Sharks upon the Land: Epidemics and Culture in Hawaii, 1778-1865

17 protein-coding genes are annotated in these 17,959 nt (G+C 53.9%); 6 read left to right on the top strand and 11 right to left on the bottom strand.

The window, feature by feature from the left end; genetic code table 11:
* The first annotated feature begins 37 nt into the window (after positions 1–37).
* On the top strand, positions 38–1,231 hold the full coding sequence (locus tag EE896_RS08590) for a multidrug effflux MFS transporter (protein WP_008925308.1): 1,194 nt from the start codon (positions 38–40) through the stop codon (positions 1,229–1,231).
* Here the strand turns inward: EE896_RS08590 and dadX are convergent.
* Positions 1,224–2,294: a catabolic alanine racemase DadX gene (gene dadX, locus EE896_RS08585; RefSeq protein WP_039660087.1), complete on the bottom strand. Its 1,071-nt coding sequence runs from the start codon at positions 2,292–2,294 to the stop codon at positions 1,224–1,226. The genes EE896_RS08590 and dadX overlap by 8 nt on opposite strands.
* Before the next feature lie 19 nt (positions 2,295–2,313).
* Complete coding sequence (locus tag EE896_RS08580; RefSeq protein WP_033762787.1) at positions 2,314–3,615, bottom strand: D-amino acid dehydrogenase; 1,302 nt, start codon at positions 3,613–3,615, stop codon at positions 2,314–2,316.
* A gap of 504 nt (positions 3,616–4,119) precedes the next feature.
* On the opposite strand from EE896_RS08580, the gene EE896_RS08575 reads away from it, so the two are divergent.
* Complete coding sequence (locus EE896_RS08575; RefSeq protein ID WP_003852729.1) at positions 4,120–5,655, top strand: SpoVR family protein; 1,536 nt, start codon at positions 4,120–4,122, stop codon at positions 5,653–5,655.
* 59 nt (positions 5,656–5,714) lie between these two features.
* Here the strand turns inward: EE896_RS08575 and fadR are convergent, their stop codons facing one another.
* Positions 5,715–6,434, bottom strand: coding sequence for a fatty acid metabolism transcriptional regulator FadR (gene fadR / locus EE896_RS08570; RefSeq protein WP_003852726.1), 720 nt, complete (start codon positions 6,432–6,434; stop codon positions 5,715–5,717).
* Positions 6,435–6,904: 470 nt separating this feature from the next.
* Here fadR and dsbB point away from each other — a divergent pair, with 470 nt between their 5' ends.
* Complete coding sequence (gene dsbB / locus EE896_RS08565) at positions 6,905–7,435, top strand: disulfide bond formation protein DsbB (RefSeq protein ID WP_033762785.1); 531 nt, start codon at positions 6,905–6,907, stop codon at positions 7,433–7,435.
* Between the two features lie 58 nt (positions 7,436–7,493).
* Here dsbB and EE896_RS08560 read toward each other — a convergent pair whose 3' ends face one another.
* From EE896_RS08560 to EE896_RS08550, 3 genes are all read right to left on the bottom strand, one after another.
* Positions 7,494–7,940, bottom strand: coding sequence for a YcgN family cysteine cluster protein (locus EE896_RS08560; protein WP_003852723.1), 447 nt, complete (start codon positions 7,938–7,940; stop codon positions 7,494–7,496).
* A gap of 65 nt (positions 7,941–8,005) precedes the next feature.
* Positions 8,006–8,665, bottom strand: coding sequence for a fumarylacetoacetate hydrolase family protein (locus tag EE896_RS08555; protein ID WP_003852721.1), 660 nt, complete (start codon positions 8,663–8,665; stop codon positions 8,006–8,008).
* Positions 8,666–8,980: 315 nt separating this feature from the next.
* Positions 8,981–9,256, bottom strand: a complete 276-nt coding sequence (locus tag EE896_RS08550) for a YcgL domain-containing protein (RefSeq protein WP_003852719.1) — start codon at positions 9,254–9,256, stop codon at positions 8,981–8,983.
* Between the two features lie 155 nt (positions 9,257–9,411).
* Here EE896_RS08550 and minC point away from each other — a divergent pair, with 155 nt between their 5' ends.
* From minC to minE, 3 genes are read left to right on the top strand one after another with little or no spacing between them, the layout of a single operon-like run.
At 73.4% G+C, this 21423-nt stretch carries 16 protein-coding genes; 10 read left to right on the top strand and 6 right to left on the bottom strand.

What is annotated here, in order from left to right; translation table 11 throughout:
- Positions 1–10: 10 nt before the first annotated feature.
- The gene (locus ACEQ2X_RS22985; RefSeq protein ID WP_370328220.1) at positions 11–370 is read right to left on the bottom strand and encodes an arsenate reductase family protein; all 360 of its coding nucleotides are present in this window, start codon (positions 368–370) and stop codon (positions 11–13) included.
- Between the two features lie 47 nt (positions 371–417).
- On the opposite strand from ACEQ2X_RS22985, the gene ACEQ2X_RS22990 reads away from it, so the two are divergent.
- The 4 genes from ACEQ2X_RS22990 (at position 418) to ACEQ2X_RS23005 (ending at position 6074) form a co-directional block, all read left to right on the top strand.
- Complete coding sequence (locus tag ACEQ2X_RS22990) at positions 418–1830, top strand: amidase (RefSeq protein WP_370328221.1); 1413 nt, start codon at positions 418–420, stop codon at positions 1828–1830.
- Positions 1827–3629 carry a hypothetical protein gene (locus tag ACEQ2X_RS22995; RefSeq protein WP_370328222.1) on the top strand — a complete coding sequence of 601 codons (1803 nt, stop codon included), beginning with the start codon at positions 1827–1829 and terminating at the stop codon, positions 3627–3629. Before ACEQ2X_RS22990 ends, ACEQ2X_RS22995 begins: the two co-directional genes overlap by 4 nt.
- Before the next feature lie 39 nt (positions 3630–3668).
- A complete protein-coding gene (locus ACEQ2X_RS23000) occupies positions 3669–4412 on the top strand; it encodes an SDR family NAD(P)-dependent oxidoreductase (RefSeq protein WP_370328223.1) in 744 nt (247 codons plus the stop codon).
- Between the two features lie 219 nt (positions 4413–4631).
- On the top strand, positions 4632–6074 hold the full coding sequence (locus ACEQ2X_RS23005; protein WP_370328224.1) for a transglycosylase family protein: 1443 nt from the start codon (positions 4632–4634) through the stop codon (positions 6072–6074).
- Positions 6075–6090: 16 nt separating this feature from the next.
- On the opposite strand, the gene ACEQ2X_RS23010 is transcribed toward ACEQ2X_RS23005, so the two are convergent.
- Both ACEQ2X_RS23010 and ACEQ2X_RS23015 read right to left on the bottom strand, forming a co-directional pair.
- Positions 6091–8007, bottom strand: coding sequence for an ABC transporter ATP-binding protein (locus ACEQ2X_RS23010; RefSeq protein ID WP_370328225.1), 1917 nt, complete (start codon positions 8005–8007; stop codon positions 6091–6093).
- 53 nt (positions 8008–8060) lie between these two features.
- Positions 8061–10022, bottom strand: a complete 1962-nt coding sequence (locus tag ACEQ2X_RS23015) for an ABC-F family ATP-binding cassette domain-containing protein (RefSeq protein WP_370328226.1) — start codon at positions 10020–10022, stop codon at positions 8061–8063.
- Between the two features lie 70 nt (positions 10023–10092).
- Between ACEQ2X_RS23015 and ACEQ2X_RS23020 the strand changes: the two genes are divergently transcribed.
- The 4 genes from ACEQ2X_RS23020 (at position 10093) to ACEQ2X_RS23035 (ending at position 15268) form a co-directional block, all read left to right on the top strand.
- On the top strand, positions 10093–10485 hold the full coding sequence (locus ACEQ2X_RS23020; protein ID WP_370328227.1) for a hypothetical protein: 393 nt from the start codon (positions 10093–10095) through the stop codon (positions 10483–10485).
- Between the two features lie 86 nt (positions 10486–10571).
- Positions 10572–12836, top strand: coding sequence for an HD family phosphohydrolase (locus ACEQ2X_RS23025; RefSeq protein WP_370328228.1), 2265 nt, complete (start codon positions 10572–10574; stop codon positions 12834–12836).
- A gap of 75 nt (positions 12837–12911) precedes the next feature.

This dissertation traces the cultural impact of introduced infectious disease in Hawai‘i, from the arrival of Europeans in 1778 to the Act to Prevent the Spread of Leprosy in 1865. Hawaiians in this period met with a series of devastating “virgin soil” epidemics that challenged their health, subsistence, worldviews, and eventually their sovereignty. While scholars have noted the role of epidemics in the depopulation of Hawai‘i, few have considered the effects of Old World diseases on Hawaiian society and culture—including religion, medicine, gender, and family structure. This work aims to fill this important gap, while at the same time providing a comparative case study for disease and culture change among indigenous populations worldwide.